The Montreal Protocol, which banned most uses of ozone-destroying chemicals known as chlorofluorocarbons (CFCs) and called for their global phase-out by 2010, has been a great success story: Earth’s ozone layer is projected to recover by the 2060s.
So atmospheric chemists were surprised to see a troubling signal in recent data. They found that the levels of five CFCs rose rapidly in the atmosphere from 2010 to 2020. Their results are published today in Nature Geoscience1.
The explosions that blasted holes in the underwater Nord Stream gas pipelines kicked up long-buried toxins at levels high enough to threaten marine life for more than a month, analysis of the site suggests.
Last September, a series of four explosions ruptured the Nord Stream 1 and 2 gas pipelines — which run from Russia to Germany — close to the Danish island of Bornholm in the Baltic Sea, releasing more than 100,000 tonnes of methane into the sea and the atmosphere. It isn’t clear who was behind the explosions, but the most recent speculation is that a pro-Ukrainian group was responsible.
Another round of powerful atmospheric rivers is hitting California, following storms in January and February 2023 that dumped record amounts of snow. This time, the storms are warmer, and they are triggering flood warnings as they bring rain higher into the mountains – on top of the snowpack.
Professor Keith Musselman, who studies water and climate change at the University of Colorado’s Institute of Arctic and Alpine Research, explained the complex risks rain on snow creates and how they might change in a warming climate.
What happens when rain falls on snowpack?
For much of the United States, storms with heavy rainfall can coincide with seasonal snow cover. When that happens, the resulting runoff of water can be much greater than what is produced from rain or snowmelt alone. The combination has resulted in some of the nation’s most destructive and costly floods, including the 1996 Midwest floods and the 2017 flood that damaged California’s Oroville Dam.
Contrary to common belief, rainfall itself has limited energy to melt snow. Rather, it is the warm temperatures, strong winds and high humidity, which can transport substantial energy in the form of latent and sensible heat, that predominantly drive snowmelt during rain-on-snow events.
Researchers have dropped a submersible vehicle down a hole in Antarctic ice to get their closest-ever look at the underside of Thwaites Glacier — a massive and increasingly unstable body of ice that has become an icon of climate change — and the first-ever glimpse at the spot where the ice meets the land.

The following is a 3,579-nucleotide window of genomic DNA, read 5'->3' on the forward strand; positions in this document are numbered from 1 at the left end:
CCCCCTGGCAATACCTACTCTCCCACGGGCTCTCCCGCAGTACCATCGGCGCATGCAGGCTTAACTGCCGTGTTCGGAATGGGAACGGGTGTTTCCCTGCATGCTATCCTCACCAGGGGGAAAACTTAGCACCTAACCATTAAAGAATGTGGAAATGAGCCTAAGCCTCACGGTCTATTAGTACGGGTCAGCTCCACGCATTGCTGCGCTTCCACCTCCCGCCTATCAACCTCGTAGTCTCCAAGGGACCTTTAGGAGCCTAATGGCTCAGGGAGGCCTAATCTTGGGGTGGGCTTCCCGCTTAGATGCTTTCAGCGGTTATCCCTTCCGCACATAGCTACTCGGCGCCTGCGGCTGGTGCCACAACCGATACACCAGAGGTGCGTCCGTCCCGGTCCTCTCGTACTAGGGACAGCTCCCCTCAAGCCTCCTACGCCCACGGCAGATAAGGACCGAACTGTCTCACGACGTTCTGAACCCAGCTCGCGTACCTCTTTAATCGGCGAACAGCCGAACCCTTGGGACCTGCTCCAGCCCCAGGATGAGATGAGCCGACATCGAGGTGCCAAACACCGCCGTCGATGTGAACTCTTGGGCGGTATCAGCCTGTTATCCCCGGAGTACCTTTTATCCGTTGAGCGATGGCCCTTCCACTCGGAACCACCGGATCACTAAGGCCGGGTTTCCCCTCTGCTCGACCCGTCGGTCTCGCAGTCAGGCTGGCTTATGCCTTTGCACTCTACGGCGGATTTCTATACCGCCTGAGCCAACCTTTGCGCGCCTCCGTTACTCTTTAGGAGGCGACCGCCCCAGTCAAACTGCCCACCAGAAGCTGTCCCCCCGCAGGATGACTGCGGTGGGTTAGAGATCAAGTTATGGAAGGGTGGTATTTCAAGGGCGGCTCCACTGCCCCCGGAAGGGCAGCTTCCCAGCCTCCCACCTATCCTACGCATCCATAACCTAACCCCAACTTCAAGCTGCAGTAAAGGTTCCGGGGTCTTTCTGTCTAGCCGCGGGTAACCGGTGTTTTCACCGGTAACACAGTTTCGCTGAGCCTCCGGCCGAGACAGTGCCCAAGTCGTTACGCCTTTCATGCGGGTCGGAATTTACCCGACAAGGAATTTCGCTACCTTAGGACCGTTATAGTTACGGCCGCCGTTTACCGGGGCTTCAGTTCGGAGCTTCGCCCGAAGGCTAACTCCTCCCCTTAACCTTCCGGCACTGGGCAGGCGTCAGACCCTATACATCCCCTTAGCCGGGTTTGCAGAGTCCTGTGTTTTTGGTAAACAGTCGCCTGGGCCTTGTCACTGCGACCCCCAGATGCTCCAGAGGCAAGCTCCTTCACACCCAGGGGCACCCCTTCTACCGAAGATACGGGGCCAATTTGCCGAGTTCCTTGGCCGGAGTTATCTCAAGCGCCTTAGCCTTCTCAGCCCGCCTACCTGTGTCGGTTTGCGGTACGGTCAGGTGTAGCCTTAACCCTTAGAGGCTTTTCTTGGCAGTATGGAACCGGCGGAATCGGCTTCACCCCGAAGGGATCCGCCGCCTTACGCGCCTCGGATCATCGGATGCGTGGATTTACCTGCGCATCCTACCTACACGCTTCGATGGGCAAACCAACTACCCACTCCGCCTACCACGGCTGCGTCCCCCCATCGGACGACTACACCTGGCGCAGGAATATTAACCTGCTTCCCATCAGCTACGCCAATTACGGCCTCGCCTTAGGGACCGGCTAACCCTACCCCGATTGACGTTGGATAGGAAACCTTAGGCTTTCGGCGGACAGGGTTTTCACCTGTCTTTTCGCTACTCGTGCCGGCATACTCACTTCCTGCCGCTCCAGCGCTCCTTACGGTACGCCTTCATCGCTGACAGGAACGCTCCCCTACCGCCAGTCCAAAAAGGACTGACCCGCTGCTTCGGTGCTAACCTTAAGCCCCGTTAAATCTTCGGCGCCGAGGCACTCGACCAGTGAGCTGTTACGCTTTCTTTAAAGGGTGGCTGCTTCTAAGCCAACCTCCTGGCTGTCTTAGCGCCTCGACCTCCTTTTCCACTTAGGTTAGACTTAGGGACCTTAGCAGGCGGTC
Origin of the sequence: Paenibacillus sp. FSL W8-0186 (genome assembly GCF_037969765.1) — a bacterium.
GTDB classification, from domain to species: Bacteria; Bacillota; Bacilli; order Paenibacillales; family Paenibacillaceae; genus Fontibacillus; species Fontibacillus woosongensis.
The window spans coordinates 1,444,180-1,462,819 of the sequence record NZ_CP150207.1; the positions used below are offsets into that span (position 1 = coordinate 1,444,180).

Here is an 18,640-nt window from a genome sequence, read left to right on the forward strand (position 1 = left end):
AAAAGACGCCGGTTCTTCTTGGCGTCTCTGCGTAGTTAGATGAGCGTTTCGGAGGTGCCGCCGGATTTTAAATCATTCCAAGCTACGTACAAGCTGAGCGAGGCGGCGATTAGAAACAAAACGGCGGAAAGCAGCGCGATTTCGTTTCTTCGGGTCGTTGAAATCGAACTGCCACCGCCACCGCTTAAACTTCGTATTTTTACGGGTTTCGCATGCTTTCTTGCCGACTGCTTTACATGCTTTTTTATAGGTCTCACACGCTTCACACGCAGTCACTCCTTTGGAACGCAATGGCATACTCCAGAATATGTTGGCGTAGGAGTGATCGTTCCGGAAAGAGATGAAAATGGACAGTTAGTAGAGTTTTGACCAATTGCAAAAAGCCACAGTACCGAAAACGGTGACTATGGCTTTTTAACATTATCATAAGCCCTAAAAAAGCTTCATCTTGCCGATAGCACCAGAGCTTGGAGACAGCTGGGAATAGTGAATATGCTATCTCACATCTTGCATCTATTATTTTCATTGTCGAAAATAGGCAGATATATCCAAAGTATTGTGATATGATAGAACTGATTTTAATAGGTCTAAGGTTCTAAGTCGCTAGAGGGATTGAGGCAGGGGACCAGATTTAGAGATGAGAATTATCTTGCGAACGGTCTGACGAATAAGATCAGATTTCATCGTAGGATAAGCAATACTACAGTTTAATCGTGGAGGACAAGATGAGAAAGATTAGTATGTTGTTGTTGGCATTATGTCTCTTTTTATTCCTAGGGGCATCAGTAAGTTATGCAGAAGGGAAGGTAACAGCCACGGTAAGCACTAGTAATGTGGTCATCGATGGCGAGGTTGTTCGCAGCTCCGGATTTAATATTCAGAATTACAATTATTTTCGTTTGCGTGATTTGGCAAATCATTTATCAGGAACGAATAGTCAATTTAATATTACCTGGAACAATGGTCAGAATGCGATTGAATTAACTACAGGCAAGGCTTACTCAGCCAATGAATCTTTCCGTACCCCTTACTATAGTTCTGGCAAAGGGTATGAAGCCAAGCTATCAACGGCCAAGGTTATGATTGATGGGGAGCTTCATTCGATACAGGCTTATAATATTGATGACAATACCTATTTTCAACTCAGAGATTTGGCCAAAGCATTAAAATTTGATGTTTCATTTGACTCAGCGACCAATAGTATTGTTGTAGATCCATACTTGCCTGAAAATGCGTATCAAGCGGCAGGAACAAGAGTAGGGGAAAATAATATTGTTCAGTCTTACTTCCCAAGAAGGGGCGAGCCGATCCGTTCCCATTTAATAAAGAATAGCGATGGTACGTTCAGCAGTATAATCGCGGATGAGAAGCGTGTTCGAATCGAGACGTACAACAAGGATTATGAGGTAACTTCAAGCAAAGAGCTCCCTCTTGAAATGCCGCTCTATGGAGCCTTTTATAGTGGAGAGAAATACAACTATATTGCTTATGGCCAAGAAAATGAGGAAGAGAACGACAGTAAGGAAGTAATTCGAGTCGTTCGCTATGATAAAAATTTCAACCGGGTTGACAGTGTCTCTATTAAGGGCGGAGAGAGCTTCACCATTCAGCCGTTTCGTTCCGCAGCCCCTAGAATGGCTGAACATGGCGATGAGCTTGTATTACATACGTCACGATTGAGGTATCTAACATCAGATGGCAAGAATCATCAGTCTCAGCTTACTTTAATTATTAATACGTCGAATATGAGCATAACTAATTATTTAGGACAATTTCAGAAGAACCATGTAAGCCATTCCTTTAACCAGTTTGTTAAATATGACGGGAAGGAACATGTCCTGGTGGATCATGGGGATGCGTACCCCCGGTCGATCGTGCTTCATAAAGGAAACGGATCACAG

One of the consequences has been regular flooding, which has claimed lives and property. Over the years, the city authorities have tried to decongest Accra, without success. The city is now demolishing illegal structures, especially those close to waterways.
Some people have suggested that Accra’s congestion problem could be solved if the capital were to be moved to another city. Others disagree.
Take a walk or drive through the streets of most Nigerian cities, and you will see plastic waste everywhere. The country’s rivers, lakes and ocean are also full of discarded plastic. Nigeria is estimated to generate about 2.5 million tonnes of plastic waste annually. Plastic accounts for 15% of the total waste generated in Lagos State.
The situation is likely to worsen as Nigeria’s population grows, from more than 220 million people now to an expected 401 million by the end of 2050.
The production of plastic is growing too. Dangote Refinery, the largest petrochemical refinery in Africa, is starting operations in Nigeria in the first quarter of 2023. Aside from refining fuel, the plant will also produce plastic products.
The United States witnessed an unusual January, characterised by colder-than-normal conditions with rain and ice in the south, warmer-than-normal conditions in the north and record-breaking rains and floods in the west.
Overall, it was the sixth-warmest January on record for the country, according to the National Oceanic and Atmospheric Administration (NOAA).
The new year started off on a wet note for western US, especially California, as the atmospheric rivers that had formed in the last week of December continued to pour rain and snow, causing flash floods and mudslides for three weeks.
More than 1,000km southwest of Mahé, the main inhabited island in Seychelles, lies a ring of coral islands called the Aldabra Atoll. The islands are a Unesco world heritage site and support a huge diversity of marine species including manta rays and tiger sharks.
Aldabra has long been protected from threats to its biodiversity by its remoteness. But now plastic debris is strewn across Aldabra’s coastlines, threatening nearby marine ecosystems. Research finds the likelihood of coral disease increases from 4 per cent to 89 per cent when coral are in contact with plastic.
This article is part of a special edition on the Himalayas, published in February 1-15, 2023, issue of Down To Earth magazine
The last few decades have recorded rapid and magnified natural catastrophes across the world, with scientists linking such extreme events with global warming. The Himalayas have recorded such calamities like earthquakes, avalanches, cloud-bursts, intense rainfall landslide lake outburst floods (LLOFs are breaching of lakes formed by obstructions due to landslides), and glacial lake outburst floods (GLOFs are a sudden release of a significant amount of water retained in a glacial lake) in their most furious forms; ground studies indicate a warming climate as the cause.
The planet has entered the sixth mass extinction. Pollution, climate change and depleting resources could drive up to 27% of the world’s animal life to extinction, a new paper has claimed. The study used a supercomputer to map out how interdependent food chains could collapse in the coming decades.